Russian PM Medvedev Presents Plans to Build Bridge into Ukrainian Crimea

Russian Prime Minister Dmitry Medvedev has revamped a long-ago abandoned project to connect Russia to the Ukrainian peninsula of Crimea by constructing a bridge, shortly after Russian military occupied the territory.

According to Reuters, a bridge from the Russian region of Krasnodar to Crimea would allow Russia to enter the region without passing through any other part of Ukraine. Crimea, an ethnically Russian area, has seen pro-Russia and anti-Maidan protests in the past weeks that have escalated into Russia sending troops directly into the region. The new government of Ukraine is calling the move an "armed invasion" by the Russian Federation.

The plan is not new. In his announcement of the project on Monday, Medvedev asserted that Ukrainian government officials had signed "documents related to a project for construction of a transport corridor across the Kerch Strait." He added that the deal had not been "modified nor opposed by anyone." The documents were signed under the tenure of ousted President Viktor Yanukovych, whose decision to sign a trade deal with Russia and reject the same from the European Union triggered the widespread protests that led to his demise. 

Yaonkovych is said to have fled to Russia once his government fell. The new government, which is adamantly opposed to the presence of Russian armed forces in the region, has not agreed to any such plan.

Medvedev's announcement, he explained, was not intended merely to announce plans, but to declare that a construction company has been assigned the project. Medvedev signed an order for the project with a local company on March 3.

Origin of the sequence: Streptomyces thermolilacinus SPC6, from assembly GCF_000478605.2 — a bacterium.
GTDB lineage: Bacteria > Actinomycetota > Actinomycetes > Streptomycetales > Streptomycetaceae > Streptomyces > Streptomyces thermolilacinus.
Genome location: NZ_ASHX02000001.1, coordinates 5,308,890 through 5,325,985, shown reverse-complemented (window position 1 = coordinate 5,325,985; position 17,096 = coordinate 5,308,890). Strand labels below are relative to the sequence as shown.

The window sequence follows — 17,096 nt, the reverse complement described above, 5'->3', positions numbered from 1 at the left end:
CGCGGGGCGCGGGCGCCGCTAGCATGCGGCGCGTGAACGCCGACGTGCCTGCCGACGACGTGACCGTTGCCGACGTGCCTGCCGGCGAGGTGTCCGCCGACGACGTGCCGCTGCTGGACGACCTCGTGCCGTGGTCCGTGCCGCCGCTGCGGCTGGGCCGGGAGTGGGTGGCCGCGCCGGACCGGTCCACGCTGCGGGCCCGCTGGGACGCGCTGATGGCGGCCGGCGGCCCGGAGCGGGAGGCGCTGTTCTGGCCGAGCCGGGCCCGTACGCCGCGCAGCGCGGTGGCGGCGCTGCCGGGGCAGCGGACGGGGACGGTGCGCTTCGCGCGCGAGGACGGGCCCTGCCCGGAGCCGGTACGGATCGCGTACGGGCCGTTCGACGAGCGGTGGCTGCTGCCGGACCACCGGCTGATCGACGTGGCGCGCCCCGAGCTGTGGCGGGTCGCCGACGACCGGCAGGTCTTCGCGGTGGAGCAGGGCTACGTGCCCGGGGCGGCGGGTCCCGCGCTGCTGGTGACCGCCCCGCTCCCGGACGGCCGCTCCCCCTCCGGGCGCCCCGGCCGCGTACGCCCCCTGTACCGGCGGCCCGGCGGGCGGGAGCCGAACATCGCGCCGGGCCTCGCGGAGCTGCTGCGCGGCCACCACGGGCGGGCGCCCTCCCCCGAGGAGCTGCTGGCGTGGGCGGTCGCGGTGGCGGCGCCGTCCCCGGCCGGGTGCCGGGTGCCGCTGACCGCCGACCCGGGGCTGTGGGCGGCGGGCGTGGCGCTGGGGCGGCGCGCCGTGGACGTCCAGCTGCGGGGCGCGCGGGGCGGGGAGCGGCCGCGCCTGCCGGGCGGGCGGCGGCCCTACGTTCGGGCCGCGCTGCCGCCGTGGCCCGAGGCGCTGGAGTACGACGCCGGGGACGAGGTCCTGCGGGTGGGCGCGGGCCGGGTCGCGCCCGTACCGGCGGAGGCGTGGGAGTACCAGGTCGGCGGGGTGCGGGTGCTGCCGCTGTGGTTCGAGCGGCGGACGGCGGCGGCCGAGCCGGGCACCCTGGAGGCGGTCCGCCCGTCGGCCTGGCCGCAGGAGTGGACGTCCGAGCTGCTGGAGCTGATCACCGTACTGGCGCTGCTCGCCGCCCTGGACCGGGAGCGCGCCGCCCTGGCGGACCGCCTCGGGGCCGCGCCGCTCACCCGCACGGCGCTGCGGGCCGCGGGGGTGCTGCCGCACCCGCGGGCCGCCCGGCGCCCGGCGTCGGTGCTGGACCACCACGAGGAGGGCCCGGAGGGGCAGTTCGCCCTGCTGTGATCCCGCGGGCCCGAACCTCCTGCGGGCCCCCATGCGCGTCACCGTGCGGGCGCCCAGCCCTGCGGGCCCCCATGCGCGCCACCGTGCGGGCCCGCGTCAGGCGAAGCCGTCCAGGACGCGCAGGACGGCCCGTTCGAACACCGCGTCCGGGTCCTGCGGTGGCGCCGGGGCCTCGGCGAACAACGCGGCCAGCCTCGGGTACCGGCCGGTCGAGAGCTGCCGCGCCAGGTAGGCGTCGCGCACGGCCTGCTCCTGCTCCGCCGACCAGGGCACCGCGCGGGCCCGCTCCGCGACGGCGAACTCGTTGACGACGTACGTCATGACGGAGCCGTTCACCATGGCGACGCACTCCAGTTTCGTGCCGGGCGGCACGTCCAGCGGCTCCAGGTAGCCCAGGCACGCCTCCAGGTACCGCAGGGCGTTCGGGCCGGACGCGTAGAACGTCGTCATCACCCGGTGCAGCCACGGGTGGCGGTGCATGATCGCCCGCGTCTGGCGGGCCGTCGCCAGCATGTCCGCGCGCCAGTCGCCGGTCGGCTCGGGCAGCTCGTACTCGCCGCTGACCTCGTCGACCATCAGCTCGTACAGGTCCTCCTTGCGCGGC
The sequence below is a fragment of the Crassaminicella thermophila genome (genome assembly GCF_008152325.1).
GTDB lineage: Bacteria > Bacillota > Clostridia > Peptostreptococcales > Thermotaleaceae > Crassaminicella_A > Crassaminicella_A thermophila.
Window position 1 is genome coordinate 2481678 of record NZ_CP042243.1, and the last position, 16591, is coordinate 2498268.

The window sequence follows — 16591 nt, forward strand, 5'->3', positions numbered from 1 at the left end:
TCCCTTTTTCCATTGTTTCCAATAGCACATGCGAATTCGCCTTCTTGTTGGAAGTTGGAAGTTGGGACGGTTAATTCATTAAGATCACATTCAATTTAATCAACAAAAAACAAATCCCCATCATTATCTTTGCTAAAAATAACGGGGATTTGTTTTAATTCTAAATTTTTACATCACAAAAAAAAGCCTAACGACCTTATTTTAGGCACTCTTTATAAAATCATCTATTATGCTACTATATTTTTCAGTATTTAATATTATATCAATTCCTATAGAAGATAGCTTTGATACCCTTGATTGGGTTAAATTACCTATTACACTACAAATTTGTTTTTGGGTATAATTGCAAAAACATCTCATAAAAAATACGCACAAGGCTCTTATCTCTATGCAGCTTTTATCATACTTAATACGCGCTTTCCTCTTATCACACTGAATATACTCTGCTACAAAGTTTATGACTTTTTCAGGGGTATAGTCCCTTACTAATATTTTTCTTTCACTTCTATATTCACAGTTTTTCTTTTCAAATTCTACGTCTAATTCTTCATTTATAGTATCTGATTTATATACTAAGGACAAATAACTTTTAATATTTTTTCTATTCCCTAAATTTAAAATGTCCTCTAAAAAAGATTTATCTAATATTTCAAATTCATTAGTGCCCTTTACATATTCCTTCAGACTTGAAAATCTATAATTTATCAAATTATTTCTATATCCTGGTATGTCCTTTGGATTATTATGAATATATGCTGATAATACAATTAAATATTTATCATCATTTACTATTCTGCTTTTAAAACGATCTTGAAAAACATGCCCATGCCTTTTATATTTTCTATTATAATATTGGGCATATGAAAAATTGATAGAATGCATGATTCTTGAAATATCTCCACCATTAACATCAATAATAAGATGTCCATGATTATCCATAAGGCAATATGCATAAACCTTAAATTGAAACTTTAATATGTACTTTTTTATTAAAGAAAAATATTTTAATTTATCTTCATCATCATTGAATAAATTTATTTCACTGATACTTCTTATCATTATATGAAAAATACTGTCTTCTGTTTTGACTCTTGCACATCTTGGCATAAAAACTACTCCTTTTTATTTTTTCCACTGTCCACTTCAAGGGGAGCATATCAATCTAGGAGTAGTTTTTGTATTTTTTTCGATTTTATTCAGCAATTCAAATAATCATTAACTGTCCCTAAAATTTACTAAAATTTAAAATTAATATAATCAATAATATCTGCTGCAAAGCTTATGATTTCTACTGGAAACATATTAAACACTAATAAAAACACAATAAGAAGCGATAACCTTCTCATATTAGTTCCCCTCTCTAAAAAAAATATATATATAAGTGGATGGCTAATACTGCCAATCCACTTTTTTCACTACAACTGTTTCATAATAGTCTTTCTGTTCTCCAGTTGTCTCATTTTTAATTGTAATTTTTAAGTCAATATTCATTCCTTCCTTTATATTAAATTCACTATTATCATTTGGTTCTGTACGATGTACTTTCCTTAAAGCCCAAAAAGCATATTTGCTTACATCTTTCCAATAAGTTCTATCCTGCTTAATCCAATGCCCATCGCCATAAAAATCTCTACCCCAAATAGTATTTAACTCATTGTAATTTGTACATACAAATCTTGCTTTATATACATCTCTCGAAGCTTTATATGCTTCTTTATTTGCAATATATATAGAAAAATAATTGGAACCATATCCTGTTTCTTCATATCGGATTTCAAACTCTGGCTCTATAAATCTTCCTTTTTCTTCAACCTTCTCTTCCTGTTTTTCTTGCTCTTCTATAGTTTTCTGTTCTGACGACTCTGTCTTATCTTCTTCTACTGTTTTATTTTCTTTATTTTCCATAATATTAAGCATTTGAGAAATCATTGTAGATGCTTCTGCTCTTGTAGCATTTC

The tension between the new Ukrainian government, led by Interim President Arseniy Yatsenyuk, and Russian President Vladimir Putin continues to rise. The new Ukrainian government, which Russia has yet to recognize, is moving troops close to the border with Russia and denouncing the move by the neighboring country as an "invasion." The anti-Russian sentiment in Kiev is not shared by those in Crimea, however, where protesters managed to get politicians to dissolve their Parliament and install new, pro-Russia officials after unidentified armed men stormed the Parliament and raised a Russian flag. Prime Minister Medvedev, who both preceded and succeeded Putin as president, has predicted that the new government will not last.

As Russia proceeds to enter deeper and deeper into Ukraine, the Western powers have mobilized to sanction their military activity. The Western G8 powers (except, obviously, Russia) have agreed to halt preparations for their meeting, while in a 90-minute phone call, President Obama told President Putin to withdraw troops.


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